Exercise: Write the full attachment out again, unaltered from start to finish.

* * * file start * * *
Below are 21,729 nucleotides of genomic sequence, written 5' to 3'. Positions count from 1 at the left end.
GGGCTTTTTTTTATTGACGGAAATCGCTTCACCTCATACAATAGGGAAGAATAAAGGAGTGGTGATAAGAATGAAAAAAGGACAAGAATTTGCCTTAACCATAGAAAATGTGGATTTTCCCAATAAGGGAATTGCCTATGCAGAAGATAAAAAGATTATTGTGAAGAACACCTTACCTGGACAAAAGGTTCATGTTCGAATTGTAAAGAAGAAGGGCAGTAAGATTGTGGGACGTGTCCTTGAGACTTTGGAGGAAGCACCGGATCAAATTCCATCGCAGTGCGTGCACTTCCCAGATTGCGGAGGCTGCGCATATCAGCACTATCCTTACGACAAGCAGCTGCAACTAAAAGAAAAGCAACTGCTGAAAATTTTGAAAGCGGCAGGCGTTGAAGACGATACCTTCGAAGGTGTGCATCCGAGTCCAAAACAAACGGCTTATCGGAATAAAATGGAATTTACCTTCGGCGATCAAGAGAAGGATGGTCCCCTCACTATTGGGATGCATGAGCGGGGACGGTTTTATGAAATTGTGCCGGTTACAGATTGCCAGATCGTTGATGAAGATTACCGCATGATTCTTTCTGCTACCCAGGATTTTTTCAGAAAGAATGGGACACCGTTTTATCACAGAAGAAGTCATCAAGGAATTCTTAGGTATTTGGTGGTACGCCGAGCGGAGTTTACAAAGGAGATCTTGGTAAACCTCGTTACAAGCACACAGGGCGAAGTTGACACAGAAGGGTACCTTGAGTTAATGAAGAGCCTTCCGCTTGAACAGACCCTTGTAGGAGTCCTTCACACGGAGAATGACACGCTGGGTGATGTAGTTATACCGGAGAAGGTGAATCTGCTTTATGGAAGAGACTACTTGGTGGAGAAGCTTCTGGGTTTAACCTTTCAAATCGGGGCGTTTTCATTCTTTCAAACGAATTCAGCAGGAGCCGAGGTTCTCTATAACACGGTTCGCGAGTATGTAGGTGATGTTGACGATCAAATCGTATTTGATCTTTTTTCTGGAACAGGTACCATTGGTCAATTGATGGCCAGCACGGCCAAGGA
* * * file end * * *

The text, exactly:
Below are 21,729 nucleotides of genomic sequence, written 5' to 3'. Positions count from 1 at the left end.
GGGCTTTTTTTTATTGACGGAAATCGCTTCACCTCATACAATAGGGAAGAATAAAGGAGTGGTGATAAGAATGAAAAAAGGACAAGAATTTGCCTTAACCATAGAAAATGTGGATTTTCCCAATAAGGGAATTGCCTATGCAGAAGATAAAAAGATTATTGTGAAGAACACCTTACCTGGACAAAAGGTTCATGTTCGAATTGTAAAGAAGAAGGGCAGTAAGATTGTGGGACGTGTCCTTGAGACTTTGGAGGAAGCACCGGATCAAATTCCATCGCAGTGCGTGCACTTCCCAGATTGCGGAGGCTGCGCATATCAGCACTATCCTTACGACAAGCAGCTGCAACTAAAAGAAAAGCAACTGCTGAAAATTTTGAAAGCGGCAGGCGTTGAAGACGATACCTTCGAAGGTGTGCATCCGAGTCCAAAACAAACGGCTTATCGGAATAAAATGGAATTTACCTTCGGCGATCAAGAGAAGGATGGTCCCCTCACTATTGGGATGCATGAGCGGGGACGGTTTTATGAAATTGTGCCGGTTACAGATTGCCAGATCGTTGATGAAGATTACCGCATGATTCTTTCTGCTACCCAGGATTTTTTCAGAAAGAATGGGACACCGTTTTATCACAGAAGAAGTCATCAAGGAATTCTTAGGTATTTGGTGGTACGCCGAGCGGAGTTTACAAAGGAGATCTTGGTAAACCTCGTTACAAGCACACAGGGCGAAGTTGACACAGAAGGGTACCTTGAGTTAATGAAGAGCCTTCCGCTTGAACAGACCCTTGTAGGAGTCCTTCACACGGAGAATGACACGCTGGGTGATGTAGTTATACCGGAGAAGGTGAATCTGCTTTATGGAAGAGACTACTTGGTGGAGAAGCTTCTGGGTTTAACCTTTCAAATCGGGGCGTTTTCATTCTTTCAAACGAATTCAGCAGGAGCCGAGGTTCTCTATAACACGGTTCGCGAGTATGTAGGTGATGTTGACGATCAAATCGTATTTGATCTTTTTTCTGGAACAGGTACCATTGGTCAATTGATGGCCAGCACGGCCAAGGA